Dental coverage is having a moment, both in state governments and at the federal level. In Virginia, for example, July 1, 2021 marked the start of new, robust dental benefits for people with low incomes enrolled in Medicaid. In Congress, lawmakers have been working to expand oral health coverage for older adults who use Medicare, as leaders realize that lacking such benefits often means foregoing needed care. Thankfully, federal policymakers are also responding to the oral health benefit gaps facing adults enrolled in Medicaid. This week, Rep. Nanette Diaz Barragán (D-CA-44) announced the introduction of a new bill, the Medicaid Dental Benefit Act.
This measure would finally ensure oral health coverage for adults who rely on Medicaid for their health care. Like their elder peers in Medicare, many parents, young adults, and other individuals working paycheck to paycheck have been locked out of dental coverage for far too long. As of this writing, five members of Congress have cosponsored the bill.
“We know that oral health is essential to overall health and economic well-being; and yet millions of adults who count on Medicaid can’t access dental coverage due to where they live. This injustice most hurts people with low incomes, people of color, rural and tribal communities, and those with disabilities,” said Emily Stewart, executive director of Community Catalyst. “By advancing the Medicaid Dental Benefit Act, Congress can fix this gaping hole in coverage and access to care while advancing racial and economic justice.”
Specifically, the Medicaid Dental Benefit Act would:
End the confusing patchwork of Medicaid adult dental coverage that currently exists from state to state by making adult dental services a mandatory coverage category for all adults in Medicaid;
Ensure that everyone gets the care they need by establishing a more comprehensive definition of Medicaid dental and oral health services for adults;
Help states make this benefit a reality by increasing federal matching funds (FMAP) for Medicaid dental services;
Set up standards for good care by establishing oral health quality measures for the adult population; and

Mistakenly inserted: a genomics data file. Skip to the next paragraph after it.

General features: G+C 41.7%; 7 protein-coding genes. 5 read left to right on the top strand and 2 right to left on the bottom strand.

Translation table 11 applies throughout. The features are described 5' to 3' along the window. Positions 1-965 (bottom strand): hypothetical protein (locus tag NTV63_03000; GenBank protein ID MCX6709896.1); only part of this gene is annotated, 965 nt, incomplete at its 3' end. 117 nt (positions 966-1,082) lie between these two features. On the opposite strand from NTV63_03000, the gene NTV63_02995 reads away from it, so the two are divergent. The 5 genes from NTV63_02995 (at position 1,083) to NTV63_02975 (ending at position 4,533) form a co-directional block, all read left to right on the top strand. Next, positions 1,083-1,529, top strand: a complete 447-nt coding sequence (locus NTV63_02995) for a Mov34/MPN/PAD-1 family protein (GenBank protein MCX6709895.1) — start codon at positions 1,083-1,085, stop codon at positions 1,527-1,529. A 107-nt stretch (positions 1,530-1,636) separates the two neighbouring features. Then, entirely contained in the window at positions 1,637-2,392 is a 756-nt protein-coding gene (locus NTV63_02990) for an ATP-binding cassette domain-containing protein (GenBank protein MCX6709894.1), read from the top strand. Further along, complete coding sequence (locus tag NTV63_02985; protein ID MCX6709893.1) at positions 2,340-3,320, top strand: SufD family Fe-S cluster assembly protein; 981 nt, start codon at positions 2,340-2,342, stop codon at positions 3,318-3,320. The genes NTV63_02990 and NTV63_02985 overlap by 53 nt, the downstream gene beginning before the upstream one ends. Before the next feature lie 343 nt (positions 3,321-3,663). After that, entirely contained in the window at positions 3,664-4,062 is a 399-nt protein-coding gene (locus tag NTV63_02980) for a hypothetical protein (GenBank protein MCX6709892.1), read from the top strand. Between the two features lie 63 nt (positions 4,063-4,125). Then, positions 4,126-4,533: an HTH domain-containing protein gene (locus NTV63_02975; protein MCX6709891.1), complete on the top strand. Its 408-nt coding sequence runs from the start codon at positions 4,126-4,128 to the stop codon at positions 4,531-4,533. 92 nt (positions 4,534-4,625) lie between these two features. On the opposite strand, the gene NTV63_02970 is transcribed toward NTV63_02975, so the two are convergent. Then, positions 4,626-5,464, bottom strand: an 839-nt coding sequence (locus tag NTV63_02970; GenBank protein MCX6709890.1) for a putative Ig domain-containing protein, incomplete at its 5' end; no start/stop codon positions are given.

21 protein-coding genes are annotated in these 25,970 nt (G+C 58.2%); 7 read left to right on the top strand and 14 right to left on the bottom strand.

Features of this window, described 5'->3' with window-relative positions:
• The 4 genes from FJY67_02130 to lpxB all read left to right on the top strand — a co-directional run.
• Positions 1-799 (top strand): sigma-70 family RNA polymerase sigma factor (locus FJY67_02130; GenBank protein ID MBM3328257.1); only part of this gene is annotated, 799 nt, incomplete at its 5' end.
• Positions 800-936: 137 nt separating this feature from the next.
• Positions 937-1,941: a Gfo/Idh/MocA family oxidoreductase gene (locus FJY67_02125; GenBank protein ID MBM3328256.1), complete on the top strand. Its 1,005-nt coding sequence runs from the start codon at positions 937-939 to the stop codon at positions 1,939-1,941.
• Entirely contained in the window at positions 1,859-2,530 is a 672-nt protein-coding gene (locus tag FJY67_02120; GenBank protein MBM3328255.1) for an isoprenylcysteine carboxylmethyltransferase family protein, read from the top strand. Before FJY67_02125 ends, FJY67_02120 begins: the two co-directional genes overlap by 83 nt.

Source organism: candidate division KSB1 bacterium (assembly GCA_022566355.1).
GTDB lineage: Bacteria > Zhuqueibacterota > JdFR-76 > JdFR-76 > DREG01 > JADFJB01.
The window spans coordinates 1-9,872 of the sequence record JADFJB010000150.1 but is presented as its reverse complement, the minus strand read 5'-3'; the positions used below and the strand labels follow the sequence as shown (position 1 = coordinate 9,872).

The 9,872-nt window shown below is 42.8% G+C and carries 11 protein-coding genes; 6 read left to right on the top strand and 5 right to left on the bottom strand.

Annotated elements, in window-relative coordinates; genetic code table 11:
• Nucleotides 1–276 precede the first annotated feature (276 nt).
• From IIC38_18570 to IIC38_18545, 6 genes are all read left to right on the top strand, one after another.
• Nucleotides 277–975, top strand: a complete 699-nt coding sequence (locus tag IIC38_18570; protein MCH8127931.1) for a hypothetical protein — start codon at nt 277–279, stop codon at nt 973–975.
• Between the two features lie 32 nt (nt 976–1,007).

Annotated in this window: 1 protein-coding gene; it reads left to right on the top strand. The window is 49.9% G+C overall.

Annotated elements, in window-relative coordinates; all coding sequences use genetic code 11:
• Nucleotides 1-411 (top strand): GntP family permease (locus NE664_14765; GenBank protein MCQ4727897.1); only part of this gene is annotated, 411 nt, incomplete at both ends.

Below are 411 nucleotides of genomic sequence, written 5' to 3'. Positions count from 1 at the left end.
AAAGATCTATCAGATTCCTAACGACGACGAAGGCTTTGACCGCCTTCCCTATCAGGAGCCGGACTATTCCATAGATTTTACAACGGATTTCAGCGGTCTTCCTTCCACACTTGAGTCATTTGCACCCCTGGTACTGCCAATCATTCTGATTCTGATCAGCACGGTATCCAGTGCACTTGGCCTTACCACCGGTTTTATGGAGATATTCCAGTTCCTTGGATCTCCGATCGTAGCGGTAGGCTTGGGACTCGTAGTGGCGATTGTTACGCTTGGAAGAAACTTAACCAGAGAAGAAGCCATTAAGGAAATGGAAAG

Account for racial equity and disparities, investing in outreach efforts to connect adults in underserved communities to oral health care and funding culturally competent and linguistically appropriate provider education.
This bill is particularly important for adults who have been marginalized by entrenched racism and economic inequality. These communities confront the steepest structural and historic hurdles to dental services today. As just one example, among adults facing cost barriers to dental care, racial disparities have only widened in the past decade. By securing adult dental coverage in Medicaid, the Medicaid Dental Benefit Act would lift this barrier and advance health equity.
Adding adult dental coverage to Medicaid would also improve people’s overall health and reduce medical spending, helping secure a lasting economic recovery from the pandemic. Our blog recently reported that Community Catalyst, Families USA, and the American Dental Association’s Health Policy Institute published new research showing that extending comprehensive oral health coverage to all adults enrolled in Medicaid could save at least $273 million in overall health care spending. Much of these gains would come from the overall health benefits that result from better oral health. For example, good oral health can help people better manage chronic conditions like diabetes and heart disease. It can also reduce the risk of dangerous, costly pregnancy complications.
And, this number doesn’t even account for other funds saved from extending such coverage, which could be in the billions — from helping states reduce their overall dental care spending, to averting other unnecessary health care costs, such as hospital emergency department visits for dental pain.
Community Catalyst urges members of Congress to advance this bill. At the same time, we recognize that guaranteeing adult dental coverage is only one part of a comprehensive set of solutions needed to overcome all the roadblocks that keep people from having good oral health. We remain strong advocates for other policies proven to help people who have been economically marginalized get timely, high quality care in their communities. Such policies include expanding the oral health workforce to include dental therapists and boosting resources for teledentistry, among other proposals.
We applaud Rep. Barragàn for leading the Medicaid Dental Benefit Act and her colleagues working to advance it. In addition to advancing a sustainable economic recovery from the pandemic, the bill would ensure that where you live, your race or background, or how much money you have is not a barrier to accessing comprehensive dental care. It is a cost-effective way to support better oral and overall health for adults and families nationwide. As more people get the timely oral health care they need, we can build healthier communities with greater prosperity to help all of us flourish.